My name is Erin, and I am a Pittsburgher.

22 Nov

I was born and raised right outside of Pittsburgh. However, I haven’t always lived in this great steel city. When I graduated high school, I moved solo to Salt Lake City, Utah.

…Utah?! I wanted to be a weather girl. The University of Utah had a great meteorology program. The tuition was reasonable, I loved the mountains, and something about moving across country seemed pretty attractive at age 17. Well, meteorology lasted a semester. I daydreamed instead of studying maps. Workshops in computer labs made me feel beyond claustrophobic, and I struggled in Math 101 let alone calculus.

I did learn that I love people. I love talking to people, being around all sorts of people, meeting people, reading about people… I ended up immersing myself into politics. Through internships or paid positions, I assisted a couple Salt Lake City campaigns, a political consulting firm in Washington, D.C., a campaign supporting Utah Women Health, an Ohio Congressional race, and a Pennsylvania county sheriff campaign.

Campaigns definitely allowed me to communicate with all kinds of people. However, after all the late nights full of knocking on doors, calls upon calls, and eating 5-day-old pizza with no sleep, I was beginning to learn that being a campaign organizer may not be the best fit for me.

It wasn’t until my university supported me to serve a humanitarian internship the summer following graduation that I thought the nonprofit sector could be an option. I spent my first time abroad teaching English to young Burmese females in a refugee home in Thailand. Working in the refugee home opened my eyes to working for a cause rather than a candidate. I believed the girls taught me more than I taught them. They gave me a ton of “aha” moments. They taught me about how fortunate I am. They taught me about the power of giving with the little they had. Most importantly, they accepted me for my differences. Essentially, they were a big reason why I am a Public Ally.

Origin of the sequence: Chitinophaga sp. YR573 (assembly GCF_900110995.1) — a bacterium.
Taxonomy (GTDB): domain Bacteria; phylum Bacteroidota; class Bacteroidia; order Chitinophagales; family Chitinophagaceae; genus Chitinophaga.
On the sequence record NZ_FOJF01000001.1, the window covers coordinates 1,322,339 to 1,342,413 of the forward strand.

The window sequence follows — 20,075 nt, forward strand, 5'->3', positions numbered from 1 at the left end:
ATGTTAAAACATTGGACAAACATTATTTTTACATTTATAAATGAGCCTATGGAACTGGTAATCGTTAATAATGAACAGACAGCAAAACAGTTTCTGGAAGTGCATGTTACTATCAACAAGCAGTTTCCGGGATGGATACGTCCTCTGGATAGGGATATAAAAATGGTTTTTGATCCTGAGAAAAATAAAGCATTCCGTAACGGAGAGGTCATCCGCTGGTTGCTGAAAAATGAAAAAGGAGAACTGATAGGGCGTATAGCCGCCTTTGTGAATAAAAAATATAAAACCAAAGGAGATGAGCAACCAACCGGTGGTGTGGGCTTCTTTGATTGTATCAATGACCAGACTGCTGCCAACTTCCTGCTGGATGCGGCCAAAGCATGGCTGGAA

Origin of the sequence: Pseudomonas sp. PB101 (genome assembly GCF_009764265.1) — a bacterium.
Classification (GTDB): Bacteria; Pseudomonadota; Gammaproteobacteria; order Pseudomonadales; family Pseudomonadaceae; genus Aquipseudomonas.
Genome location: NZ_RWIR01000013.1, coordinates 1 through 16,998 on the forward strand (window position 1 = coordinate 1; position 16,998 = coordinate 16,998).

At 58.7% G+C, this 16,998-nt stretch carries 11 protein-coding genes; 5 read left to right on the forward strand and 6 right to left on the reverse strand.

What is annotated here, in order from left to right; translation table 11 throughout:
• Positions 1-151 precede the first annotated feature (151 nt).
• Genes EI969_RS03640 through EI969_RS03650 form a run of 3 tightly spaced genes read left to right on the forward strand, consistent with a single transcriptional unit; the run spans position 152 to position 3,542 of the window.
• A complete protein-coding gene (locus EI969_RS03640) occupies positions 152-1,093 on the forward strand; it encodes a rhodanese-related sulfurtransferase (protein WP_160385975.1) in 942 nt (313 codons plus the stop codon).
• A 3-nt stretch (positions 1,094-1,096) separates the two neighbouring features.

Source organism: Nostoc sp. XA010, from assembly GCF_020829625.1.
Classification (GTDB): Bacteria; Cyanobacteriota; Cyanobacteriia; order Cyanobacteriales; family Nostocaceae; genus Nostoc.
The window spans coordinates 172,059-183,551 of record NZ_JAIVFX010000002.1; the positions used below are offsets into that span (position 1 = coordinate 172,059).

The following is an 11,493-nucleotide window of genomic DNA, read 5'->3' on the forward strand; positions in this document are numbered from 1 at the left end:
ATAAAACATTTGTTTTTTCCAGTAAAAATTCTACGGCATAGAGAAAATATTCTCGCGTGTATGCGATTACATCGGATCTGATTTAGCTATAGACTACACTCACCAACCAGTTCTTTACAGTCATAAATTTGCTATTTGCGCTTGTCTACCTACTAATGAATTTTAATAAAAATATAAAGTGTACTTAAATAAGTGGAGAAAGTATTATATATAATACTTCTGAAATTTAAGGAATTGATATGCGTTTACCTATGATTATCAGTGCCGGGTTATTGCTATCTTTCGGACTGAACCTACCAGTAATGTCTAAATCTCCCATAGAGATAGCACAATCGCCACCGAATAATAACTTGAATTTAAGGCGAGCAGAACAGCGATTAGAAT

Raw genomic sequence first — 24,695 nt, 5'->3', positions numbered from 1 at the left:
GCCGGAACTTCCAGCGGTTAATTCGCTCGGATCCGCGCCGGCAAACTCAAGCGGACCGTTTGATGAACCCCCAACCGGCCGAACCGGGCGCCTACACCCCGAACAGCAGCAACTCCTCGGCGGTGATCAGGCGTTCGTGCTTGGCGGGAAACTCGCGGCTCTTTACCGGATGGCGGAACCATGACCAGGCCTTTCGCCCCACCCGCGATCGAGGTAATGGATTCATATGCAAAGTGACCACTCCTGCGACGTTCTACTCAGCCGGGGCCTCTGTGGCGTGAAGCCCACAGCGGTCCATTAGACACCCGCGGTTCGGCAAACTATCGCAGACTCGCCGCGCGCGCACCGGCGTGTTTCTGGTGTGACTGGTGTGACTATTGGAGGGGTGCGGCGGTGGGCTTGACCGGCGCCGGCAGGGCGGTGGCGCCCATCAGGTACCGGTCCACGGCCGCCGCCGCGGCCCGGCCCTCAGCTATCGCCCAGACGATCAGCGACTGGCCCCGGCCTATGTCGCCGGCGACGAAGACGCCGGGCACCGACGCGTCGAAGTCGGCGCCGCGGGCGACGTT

One nonprofit leader asked a couple of us Allies last week, “What is your passion?”… Honestly, I am still trying to answer that one. Through working at my placement organization, talking to community members, and volunteering to assist refugees in Pittsburgh, Public Allies is my outlet to find out.

What’s your passion? Maybe I can learn something.


9 Responses to “My name is Erin, and I am a Pittsburgher.”

  1. Cynthia James November 22, 2011 at 2:24 pm #

    Great Post Erin! Thank you!

  2. Campbell Minister November 22, 2011 at 2:28 pm #

    Way to represent Public Allies Pittsburgh!

  3. Diane Bacha November 22, 2011 at 3:18 pm #

    So it’s not Pittsburghian? Darn, I had that wrong!

  4. Kaleena November 22, 2011 at 3:52 pm #

    Passion is something that is hard to pin your finger on. This is especially true when someone asks you to narrow it down to your true underlying passion. That one thing which drives the reason why you do everything else. I too haven’t been able to decide since I have a great number of interests, hobbies, and topics that I am passionate about. One way I have tried approaching this topic is to look back at as many past experiences as I can to see what common thread lies underneath. Perhaps the answer you are seeking will reveal itself as you continue to post for the blog.